20. van Wesemael B, Mulligan M, Poesen J (2000) Spatial patterns of soil water balance on intensively cultivated hillslopes in a semi-arid environment: the impact of rock fragments and soil thickness. Hydrol Process 14(10):1811–1828. https://doi.org/10.1002/1099-1085(200007)14:10<1811::AID-HYP65>3.0.CO;2-D CrossRefGoogle Scholar
  21. Wang TM, Wu JG, Kou XJ, Ge JP (2010) Ecologically asynchronous agricultural practice erodes sustainability of the Loess Plateau of China. Ecol Appl 20:1126–1135.  https://doi.org/10.1890/09-0229.1 CrossRefGoogle Scholar
  22. Wang YQ, Shao MA, Liu ZP, Horton R (2013) Regional-scale variation and distribution patterns of soil saturated hydraulic conductivities in surface and subsurface layers in the loessial soils of China. J Hydrol 487:13–23.  https://doi.org/10.1016/j.jhydrol.2013.02.006 CrossRefGoogle Scholar
  23. Wang YQ, Hu W, Zhu YJ, Shao MA, Xiao S, Zhang CC (2015) Vertical distribution and temporal stability of soil water in 21-m profiles under different land uses on the loess plateau in China. J Hydrol 527:543–554.  https://doi.org/10.1016/j.jhydrol.2015.05.010 CrossRefGoogle Scholar
  24. Xiong LY, Tang GA, Li Y, Yuan BY, Lu ZC (2014) Modeling the evolution of loess-covered landforms in the Loess Plateau of China using a DEM of underground bedrock surface. Geomorphology 209(15):18–26.  https://doi.org/10.1016/j.geomorph.2013.12.009 CrossRefGoogle Scholar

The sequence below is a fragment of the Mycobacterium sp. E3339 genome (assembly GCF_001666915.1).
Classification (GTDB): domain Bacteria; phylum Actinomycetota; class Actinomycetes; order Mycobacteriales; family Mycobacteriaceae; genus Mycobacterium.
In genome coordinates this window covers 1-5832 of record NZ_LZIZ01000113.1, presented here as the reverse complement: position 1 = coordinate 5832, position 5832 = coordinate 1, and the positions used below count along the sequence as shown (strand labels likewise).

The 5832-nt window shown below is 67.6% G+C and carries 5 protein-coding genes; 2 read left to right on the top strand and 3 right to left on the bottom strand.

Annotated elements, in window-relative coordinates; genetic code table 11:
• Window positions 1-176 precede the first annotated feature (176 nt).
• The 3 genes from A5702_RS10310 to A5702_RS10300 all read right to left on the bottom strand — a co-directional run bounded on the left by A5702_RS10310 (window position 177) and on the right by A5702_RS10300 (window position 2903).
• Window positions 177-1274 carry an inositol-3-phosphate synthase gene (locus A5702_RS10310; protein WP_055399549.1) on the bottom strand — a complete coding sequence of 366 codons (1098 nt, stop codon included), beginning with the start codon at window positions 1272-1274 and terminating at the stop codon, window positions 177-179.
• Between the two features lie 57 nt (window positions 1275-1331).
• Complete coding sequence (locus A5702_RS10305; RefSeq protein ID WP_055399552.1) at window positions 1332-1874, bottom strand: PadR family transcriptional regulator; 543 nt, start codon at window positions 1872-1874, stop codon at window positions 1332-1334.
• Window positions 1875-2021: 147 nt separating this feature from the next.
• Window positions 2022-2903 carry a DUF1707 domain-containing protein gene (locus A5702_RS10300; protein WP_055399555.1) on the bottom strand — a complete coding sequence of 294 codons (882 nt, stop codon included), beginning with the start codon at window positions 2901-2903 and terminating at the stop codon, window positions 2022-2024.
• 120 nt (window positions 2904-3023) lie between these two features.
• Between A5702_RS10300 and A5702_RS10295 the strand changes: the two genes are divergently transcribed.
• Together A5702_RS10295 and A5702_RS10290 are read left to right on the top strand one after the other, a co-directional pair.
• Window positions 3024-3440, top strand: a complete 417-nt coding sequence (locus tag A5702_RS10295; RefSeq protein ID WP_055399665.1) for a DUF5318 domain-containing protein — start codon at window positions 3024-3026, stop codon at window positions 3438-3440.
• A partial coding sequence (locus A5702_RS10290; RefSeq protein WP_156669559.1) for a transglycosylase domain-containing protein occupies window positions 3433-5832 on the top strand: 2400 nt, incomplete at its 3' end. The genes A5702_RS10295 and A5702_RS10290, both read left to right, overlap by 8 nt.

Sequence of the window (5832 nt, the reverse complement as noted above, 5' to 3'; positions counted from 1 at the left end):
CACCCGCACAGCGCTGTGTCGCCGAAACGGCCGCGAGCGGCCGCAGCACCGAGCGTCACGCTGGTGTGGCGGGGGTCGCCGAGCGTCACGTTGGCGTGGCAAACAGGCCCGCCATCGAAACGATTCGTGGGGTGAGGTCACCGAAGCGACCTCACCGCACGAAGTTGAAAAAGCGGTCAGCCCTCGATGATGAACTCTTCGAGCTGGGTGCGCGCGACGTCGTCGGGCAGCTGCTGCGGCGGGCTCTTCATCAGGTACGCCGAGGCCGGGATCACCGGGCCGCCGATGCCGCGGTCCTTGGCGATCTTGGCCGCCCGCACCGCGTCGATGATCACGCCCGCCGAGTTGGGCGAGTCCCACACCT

25. Xu QX, Zhao JB, Qi XL (2000) Primary probing into the relationship of loess porosity and its granularity. J X’an Eng Univ 22(1):67–70Google Scholar
  26. Zhang TZ (1993) Transaction of the investigations on comprehensive regulation and development in the Loess Plateau region. Science and Technology Press of Chinese Academy of Sciences, BeijingGoogle Scholar
  27. Zhang XB, An ZS (1994) Relationship between forest and loess thicknesses in the Loess Plateau region. Bull Soil Water Conserv 14(6):1–4.  https://doi.org/10.13961/ji.cnki.stbctb.1994.06.001 Google Scholar
  28. Zhang LP, Ma ZZ (1998) The research on the relationship between gully density and cutting depth in different drainage landform evolution periods. Geog Res 17(3):273–278Google Scholar
  29. Zhang ZQ, Evaristo J, Li Z, Si BC, Mcdonnell JJ (2017) Tritium analysis shows apple trees may be transpiring water several decades old. Hydrol Process 31(5):1196–1201.  https://doi.org/10.1002/hyp.11108 CrossRefGoogle Scholar

Copyright information

© Springer Science+Business Media B.V., part of Springer Nature 2018

Authors and Affiliations

  1. 1.State Key Laboratory of Soil Erosion and Dryland Farming on the Loess PlateauNorthwest A&F UniversityYanglingChina
  2. 2.Institute of Soil and Water ConservationChinese Academy of Sciences and Ministry of Water ResourcesYanglingChina
  3. 3.Key Laboratory of Ecosystem Network Observation and Modeling, Institute of Geographic Sciences and Natural Resources ResearchChinese Academy of SciencesBeijingChina
  4. 4.College of Resources and EnvironmentUniversity of Chinese Academy of SciencesBeijingChina

Personalised recommendations